Day Care Decisions
Yet another article on Slate today that I wanted to share. It’s about the latest science on kids and day care and after reading it I felt it necessary to brag about our decisions regarding childcare. When we had our premarital conversation we both agreed that it would be best if one of us was home for the kids, especially when they are young. But we also thought that the early socialization aspects of pre-K day care can be good for kids. We also had decided that one of us completely opting out wasn’t a good idea, especially since it would hurt that person’s career. Who ever was taking their turn as the primary care-giver would need time at home during the week to work free-lance and keep up their professional skills and contacts.
Since my wife was the first to stay home with the kids, it became her responsibility to figure out what our options are so we could determine a solution. When the children were infants, they stayed home with the stay-at-home parent. But once they were mostly done with breast-feeding and were old enough to really interact with we felt it necessary to expand their horizons to other environments. My wife discovered that local churches often had Mother’s Day Out programs. These are part-time day-care options that are actually relatively inexpensive. Also since they are non-profits run by religious institutions we felt they would have better screened staff and smaller class sizes.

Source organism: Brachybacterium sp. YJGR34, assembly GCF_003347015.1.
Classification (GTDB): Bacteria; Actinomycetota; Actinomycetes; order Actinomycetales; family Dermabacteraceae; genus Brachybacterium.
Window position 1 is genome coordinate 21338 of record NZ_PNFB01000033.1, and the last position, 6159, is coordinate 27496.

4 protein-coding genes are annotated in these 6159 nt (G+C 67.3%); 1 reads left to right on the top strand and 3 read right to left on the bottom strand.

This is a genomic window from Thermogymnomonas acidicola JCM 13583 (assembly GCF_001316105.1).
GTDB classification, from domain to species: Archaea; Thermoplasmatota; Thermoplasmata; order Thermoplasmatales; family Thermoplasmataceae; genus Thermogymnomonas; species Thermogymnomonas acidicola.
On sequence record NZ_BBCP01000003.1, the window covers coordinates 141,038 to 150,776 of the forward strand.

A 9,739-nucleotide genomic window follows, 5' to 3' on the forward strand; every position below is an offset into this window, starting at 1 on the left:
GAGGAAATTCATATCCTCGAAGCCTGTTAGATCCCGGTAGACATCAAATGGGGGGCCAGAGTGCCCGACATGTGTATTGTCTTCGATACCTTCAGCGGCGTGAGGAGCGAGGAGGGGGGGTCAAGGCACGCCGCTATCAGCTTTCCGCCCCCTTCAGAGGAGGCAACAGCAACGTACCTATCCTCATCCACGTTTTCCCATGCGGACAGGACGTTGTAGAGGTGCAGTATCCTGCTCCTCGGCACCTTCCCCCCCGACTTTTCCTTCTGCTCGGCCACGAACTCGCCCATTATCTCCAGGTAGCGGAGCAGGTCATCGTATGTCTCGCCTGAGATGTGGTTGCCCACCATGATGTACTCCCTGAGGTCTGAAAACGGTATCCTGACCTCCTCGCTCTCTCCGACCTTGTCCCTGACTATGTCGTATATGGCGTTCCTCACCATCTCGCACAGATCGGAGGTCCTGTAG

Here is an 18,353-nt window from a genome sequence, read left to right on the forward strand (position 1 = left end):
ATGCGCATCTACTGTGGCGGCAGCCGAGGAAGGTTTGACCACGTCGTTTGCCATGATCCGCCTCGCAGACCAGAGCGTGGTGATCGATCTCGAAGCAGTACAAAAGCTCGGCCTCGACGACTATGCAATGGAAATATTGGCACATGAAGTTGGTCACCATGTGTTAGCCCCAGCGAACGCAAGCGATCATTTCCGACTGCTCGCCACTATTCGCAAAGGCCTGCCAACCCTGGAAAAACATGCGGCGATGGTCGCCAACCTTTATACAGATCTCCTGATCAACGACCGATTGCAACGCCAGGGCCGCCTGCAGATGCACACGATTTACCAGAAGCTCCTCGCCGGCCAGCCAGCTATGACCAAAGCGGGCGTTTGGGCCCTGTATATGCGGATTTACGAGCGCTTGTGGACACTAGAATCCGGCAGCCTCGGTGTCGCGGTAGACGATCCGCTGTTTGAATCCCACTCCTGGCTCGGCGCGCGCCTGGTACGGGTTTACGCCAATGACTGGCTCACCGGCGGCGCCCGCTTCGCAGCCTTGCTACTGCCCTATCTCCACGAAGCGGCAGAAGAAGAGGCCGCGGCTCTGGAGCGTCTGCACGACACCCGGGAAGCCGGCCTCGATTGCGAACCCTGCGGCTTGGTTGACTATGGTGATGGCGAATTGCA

According to the article, toddlers that go to day-care part-time do experience gains in cognitive development, particularly in the areas of language and social skills. But the more time the kids spent in day-care the more negative the experience becomes. Class size was also a factor as was the quality of the care-givers, which seems obvious. But the real takeaway from the article was that the child care that works best is the child care that works for you because you put in the work to make it happen. Thinking seriously about how we were going to handle our careers outside of the mainstream led to us thinking seriously about how to make child care work. I have to give my wife all the credit for getting it done. I think if we’d just made the default choices of her continuing to work with full time day-care or her opting out because economically it didn’t make sense for me to be the one to opt out then the additional leg work to make what we wanted to happen wouldn’t have been necessary. And that’s seems to be what really makes the difference.